Why Your Business Needs Unified Continuity (Business Continuity/Disaster Recovery) Technology

Unified continuity and traditional backup are the two common data saving measures that all businesses rely on. The fundamental difference between the two choices is that unified technologies consist of fully integrated systems, while traditional backups do not.

Traditional backups aren’t new to anyone; they typically involve the use of disc-based hardware to backup information at a primary location. Conversely, unified continuity solutions collectively utilise hardware, software and cloud to provide a digitally and remotely accessible answer to backing up technology.

But with investment in new IT infrastructure requires so much commitment, is it really worth making the switch?

Unified Continuity

Conceptually, unified continuity is much more than just the backing up of data. The fundamental objective of unified continuity is in the name – the ability to continue operations through a disruptive occurrence. This means that data backups are really only one element of the solution. Some individual components of unified continuity include:

  • Physical backup drives
  • Backup software
  • Cloud infrastructure where repeat backups are stored
  • Web platforms which manage backups, recoveries, etc.
  • Virtual servers


Imagine that business continuity is the objective. When the organisation persists through a disruption, unified continuity is the solution by which the business can achieve this.


A disruption can be anything that disturbs the operation of business. When thinking of business continuity for instance, significant threats include:

  • Data loss
  • Cyberattack/breach
  • Network outage
  • Power outage


The more substantial a disruption is, the more time must be spent fixing the issue, in turn losing money. While backups are fundamental, they don’t necessarily translate into continuity. A backup must still be restored after data loss, meaning that the time taken to perform the restoration is costly as well. Because of this, continuity requires data to be almost immediately accessible by the personnel in need.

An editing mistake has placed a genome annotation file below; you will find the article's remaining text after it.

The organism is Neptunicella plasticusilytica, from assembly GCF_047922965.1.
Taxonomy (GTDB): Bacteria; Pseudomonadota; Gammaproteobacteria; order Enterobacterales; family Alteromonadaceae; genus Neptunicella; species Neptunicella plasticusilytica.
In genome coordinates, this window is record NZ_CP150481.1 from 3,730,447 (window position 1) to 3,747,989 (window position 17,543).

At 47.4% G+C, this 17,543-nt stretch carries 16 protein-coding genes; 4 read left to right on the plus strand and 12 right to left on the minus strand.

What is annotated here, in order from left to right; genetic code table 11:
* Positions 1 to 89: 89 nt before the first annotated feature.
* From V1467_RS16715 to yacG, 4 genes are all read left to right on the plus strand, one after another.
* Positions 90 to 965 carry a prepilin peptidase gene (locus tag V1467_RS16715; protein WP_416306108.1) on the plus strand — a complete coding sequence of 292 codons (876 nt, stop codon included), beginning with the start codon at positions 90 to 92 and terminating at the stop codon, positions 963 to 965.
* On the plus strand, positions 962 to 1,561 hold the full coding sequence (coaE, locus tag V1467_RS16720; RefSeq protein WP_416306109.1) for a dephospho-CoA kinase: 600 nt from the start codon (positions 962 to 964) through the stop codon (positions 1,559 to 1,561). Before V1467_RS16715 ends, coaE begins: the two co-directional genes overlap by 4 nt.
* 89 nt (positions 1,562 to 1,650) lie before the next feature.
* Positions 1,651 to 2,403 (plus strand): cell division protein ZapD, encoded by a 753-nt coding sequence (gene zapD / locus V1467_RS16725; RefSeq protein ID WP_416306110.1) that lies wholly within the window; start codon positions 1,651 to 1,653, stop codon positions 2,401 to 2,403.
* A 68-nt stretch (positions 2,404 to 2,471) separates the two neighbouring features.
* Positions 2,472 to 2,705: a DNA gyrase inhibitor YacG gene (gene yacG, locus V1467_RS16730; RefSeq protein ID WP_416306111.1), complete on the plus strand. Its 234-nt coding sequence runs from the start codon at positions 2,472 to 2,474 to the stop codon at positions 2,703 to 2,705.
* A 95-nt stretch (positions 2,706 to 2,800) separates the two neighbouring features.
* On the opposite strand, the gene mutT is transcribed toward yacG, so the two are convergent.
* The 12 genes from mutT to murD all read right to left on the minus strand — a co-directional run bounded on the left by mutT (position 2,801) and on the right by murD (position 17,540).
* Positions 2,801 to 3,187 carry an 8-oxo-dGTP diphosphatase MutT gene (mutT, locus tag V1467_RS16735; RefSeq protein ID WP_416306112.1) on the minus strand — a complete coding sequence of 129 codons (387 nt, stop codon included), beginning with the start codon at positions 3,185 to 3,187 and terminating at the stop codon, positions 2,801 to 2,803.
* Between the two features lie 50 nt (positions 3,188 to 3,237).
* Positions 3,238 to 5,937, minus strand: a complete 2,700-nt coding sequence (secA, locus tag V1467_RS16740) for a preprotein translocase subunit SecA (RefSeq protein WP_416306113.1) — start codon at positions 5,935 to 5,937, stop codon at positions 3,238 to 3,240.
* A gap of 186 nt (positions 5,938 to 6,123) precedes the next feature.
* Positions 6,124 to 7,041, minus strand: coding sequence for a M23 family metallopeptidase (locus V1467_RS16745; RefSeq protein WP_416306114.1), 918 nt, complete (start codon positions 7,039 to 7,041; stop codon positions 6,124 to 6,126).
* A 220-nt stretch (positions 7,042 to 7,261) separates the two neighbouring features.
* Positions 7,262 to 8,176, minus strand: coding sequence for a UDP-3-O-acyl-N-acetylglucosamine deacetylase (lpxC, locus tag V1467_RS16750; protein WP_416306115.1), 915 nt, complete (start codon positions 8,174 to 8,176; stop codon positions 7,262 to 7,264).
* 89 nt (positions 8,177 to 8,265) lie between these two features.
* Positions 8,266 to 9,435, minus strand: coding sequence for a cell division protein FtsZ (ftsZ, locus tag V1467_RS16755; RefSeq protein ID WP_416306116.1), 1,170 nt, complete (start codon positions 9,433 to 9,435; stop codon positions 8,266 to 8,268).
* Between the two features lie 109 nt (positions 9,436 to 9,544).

Business Continuity and Disaster Recovery – (BC/DR)

Business continuity and disaster recovery (BC/DR), is the umbrella term for the systems that facilitate unified continuity. This can include alternative methods for data recovery over different formats, including local, virtual and in the cloud. BC/DR’s primary purpose is to minimise the time needed to overcome a disruption.

Advantages of BC/DR

If you’re still not sure if you should commit to investing in BC/DR systems, consider the following advantages:

Seamless Integration

Every component in a BC/DR system is optimised for maximum performance and dependability. This simplification is because a BC/DR system is developed by one vendor, meaning no inconsistency or incompatibility exists between separate elements.


Optimised infrastructure means you or your IT staff don’t need to spend precious time getting your backup recovery systems up and running. Holistically, BC/DR manages your IT resources more effectively than what was previously possible, translating into cost savings.

Ease of Deployment

Unified continuity technology is ultimately more manageable than its alternatives. With all individual components coming from a single manufacturer, less set up and configuration needed and no parts are separately updated.


Requiring significant investment and commitment, the decision to adopt unified continuity technology is not to be taken lightly. It’s true that there are some businesses for whom this may be inappropriate for – small organisations that have minimal IT infrastructure and aren’t progressing toward conducting business digitally. For more information on how business continuity and disaster recovery technology can benefit your organisation, reach out to the team at Provide Technology.